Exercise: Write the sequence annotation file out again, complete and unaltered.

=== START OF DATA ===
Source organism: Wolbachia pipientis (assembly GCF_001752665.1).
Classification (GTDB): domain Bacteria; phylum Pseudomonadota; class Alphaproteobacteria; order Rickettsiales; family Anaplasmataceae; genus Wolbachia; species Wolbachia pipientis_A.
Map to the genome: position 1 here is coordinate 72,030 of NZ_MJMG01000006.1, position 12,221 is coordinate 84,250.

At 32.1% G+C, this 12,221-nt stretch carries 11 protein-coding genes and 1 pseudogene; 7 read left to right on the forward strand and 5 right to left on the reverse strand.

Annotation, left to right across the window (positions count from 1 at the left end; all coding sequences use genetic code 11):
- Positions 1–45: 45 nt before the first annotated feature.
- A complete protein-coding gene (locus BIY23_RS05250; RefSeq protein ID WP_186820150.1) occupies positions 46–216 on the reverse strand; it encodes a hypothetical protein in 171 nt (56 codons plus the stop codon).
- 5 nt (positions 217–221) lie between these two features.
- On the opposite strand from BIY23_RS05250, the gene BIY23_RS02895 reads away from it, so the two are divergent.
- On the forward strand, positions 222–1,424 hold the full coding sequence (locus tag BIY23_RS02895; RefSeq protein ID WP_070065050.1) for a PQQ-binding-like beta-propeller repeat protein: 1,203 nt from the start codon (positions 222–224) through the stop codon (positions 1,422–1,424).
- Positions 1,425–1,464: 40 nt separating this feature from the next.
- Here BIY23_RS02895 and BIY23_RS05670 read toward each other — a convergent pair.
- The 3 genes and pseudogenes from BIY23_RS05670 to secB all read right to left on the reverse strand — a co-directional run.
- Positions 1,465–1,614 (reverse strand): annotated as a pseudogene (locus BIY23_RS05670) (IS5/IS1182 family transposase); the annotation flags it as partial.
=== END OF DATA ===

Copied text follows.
Source organism: Wolbachia pipientis (assembly GCF_001752665.1).
Classification (GTDB): domain Bacteria; phylum Pseudomonadota; class Alphaproteobacteria; order Rickettsiales; family Anaplasmataceae; genus Wolbachia; species Wolbachia pipientis_A.
Map to the genome: position 1 here is coordinate 72,030 of NZ_MJMG01000006.1, position 12,221 is coordinate 84,250.

At 32.1% G+C, this 12,221-nt stretch carries 11 protein-coding genes and 1 pseudogene; 7 read left to right on the forward strand and 5 right to left on the reverse strand.

Annotation, left to right across the window (positions count from 1 at the left end; all coding sequences use genetic code 11):
- Positions 1–45: 45 nt before the first annotated feature.
- A complete protein-coding gene (locus BIY23_RS05250; RefSeq protein ID WP_186820150.1) occupies positions 46–216 on the reverse strand; it encodes a hypothetical protein in 171 nt (56 codons plus the stop codon).
- 5 nt (positions 217–221) lie between these two features.
- On the opposite strand from BIY23_RS05250, the gene BIY23_RS02895 reads away from it, so the two are divergent.
- On the forward strand, positions 222–1,424 hold the full coding sequence (locus tag BIY23_RS02895; RefSeq protein ID WP_070065050.1) for a PQQ-binding-like beta-propeller repeat protein: 1,203 nt from the start codon (positions 222–224) through the stop codon (positions 1,422–1,424).
- Positions 1,425–1,464: 40 nt separating this feature from the next.
- Here BIY23_RS02895 and BIY23_RS05670 read toward each other — a convergent pair.
- The 3 genes and pseudogenes from BIY23_RS05670 to secB all read right to left on the reverse strand — a co-directional run.
- Positions 1,465–1,614 (reverse strand): annotated as a pseudogene (locus BIY23_RS05670) (IS5/IS1182 family transposase); the annotation flags it as partial.